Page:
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November 12th, 2007, 12:20 PM   #1
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Radius of Gyration and Standard Deviation

In statics, the radius of gyration of a plane rectangular cross-section, for example, is the root-mean-square of the ratio of the distance, from the neutral axis, of each fiber to the distance of the extreme fiber, and in this case, ends up being 1.15 times as great as the mere mean. However, the meaning is not selected arbitrarily. The geometry of the section imposes that the distance to each fiber be factored in twice, hence the root-mean-square rather than the simple mean. So, anyway, it is the standard deviation of the distances.

I see the standard deviation used as a measure of dispersion in statistics, which I've never really studied, for example in IQ distributions. However, this lends added weight to the data points that are farther away from the mean. But why should the farther points carry more weight? I've never been able to fathom what the standard deviation tells me that the mere mean deviation wouldn't tell me. In other words, using the standard deviation in this context has always seemed to me an arbitrary practise. Can anyone explain to me any considerations that compel the choice, as they do in the case of the radius of gyration.
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November 12th, 2007, 05:44 PM   #2
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While the MAD is a useful statistic, it is difficult to use in analytical formulas describing probability distributions. I do not know how MAD could generate higher moments like continuing past squared to cubed deviations and so on. It is also debatable which better gives a proper weight to the tails of a distribution.
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November 14th, 2007, 06:06 AM   #3
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Thank you. You seem to be agreeing that the use of the standard deviation is a somewhat arbitrary choice, being perhaps preferable without being absolutely mandatory by the logic of the thing.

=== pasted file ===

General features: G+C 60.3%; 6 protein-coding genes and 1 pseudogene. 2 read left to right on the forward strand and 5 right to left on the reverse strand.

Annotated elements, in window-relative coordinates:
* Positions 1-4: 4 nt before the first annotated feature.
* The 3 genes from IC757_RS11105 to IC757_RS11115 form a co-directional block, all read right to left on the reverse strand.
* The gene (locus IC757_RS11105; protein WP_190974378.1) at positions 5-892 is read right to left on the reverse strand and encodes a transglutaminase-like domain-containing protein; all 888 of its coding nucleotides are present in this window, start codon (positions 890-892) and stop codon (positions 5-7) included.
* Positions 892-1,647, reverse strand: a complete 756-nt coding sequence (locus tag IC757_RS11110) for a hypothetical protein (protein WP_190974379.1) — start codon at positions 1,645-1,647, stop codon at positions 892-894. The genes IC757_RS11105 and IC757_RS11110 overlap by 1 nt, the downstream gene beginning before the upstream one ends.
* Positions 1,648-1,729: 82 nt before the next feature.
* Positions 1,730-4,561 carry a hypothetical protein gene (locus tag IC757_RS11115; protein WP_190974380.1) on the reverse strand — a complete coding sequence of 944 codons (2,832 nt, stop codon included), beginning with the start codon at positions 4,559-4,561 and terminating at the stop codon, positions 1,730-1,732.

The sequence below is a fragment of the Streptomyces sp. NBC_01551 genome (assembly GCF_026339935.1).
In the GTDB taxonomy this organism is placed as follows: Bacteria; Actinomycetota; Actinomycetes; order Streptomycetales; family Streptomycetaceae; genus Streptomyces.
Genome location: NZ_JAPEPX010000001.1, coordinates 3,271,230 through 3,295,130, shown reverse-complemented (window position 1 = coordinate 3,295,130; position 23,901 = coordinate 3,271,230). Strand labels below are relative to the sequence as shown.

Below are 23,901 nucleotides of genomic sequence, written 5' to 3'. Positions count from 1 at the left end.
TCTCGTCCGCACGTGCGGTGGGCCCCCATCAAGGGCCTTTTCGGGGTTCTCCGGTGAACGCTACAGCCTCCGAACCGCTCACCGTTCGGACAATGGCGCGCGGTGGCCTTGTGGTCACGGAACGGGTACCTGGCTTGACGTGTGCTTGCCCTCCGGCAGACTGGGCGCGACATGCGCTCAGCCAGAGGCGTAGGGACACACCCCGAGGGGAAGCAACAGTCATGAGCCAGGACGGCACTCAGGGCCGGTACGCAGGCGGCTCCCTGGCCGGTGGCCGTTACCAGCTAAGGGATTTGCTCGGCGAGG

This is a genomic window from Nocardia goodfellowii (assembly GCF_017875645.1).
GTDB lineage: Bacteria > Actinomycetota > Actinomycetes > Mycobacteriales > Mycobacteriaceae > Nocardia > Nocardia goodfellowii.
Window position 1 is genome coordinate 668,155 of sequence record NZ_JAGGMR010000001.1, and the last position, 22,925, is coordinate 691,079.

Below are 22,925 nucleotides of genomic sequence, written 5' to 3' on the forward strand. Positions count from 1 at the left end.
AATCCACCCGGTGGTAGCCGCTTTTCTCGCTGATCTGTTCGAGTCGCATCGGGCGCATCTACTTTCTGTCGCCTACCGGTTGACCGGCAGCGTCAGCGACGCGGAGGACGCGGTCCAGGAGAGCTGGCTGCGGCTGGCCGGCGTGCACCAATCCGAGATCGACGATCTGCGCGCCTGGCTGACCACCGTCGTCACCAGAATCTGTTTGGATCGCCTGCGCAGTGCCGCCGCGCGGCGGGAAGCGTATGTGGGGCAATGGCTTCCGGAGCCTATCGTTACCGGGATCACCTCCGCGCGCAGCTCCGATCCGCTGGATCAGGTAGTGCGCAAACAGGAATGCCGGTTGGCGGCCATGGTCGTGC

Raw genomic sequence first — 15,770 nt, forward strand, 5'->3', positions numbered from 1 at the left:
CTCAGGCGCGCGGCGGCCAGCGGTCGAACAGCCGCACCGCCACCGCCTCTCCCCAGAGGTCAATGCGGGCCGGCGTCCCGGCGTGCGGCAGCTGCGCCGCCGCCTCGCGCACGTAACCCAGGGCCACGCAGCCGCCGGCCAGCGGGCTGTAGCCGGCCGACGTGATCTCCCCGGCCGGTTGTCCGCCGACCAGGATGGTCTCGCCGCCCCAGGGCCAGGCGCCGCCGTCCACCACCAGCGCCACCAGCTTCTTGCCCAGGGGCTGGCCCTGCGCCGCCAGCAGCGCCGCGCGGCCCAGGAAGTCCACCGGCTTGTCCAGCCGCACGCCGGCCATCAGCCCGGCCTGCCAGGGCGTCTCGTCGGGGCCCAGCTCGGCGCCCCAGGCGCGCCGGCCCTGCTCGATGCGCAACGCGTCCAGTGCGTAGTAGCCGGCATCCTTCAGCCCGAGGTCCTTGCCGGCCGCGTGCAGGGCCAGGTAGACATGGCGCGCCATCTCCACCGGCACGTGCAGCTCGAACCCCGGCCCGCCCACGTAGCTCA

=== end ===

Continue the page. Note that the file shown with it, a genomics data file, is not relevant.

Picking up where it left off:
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February 23rd, 2017, 12:16 AM   #4
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When we ask for standard deviation, we need how close/far are the points located (squared average: standard deviation) from the mean and not how balanced (simple average) the whole system is!
Now why square and not cube/higher orders for that matter? That's simply because the distance formula mandates squares.
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February 23rd, 2017, 12:36 AM   #5
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When we ask for standard deviation, we need how close/far are the points located (squared average: standard deviation) from the mean and not how balanced (simple average) the whole system is!
Now why square and not cube/higher orders for that matter? That's simply because the distance formula mandates squares.
This post is 10 years old .
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February 23rd, 2017, 03:14 AM   #6
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This post is 10 years old .
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February 23rd, 2017, 03:21 AM   #7
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Nice!
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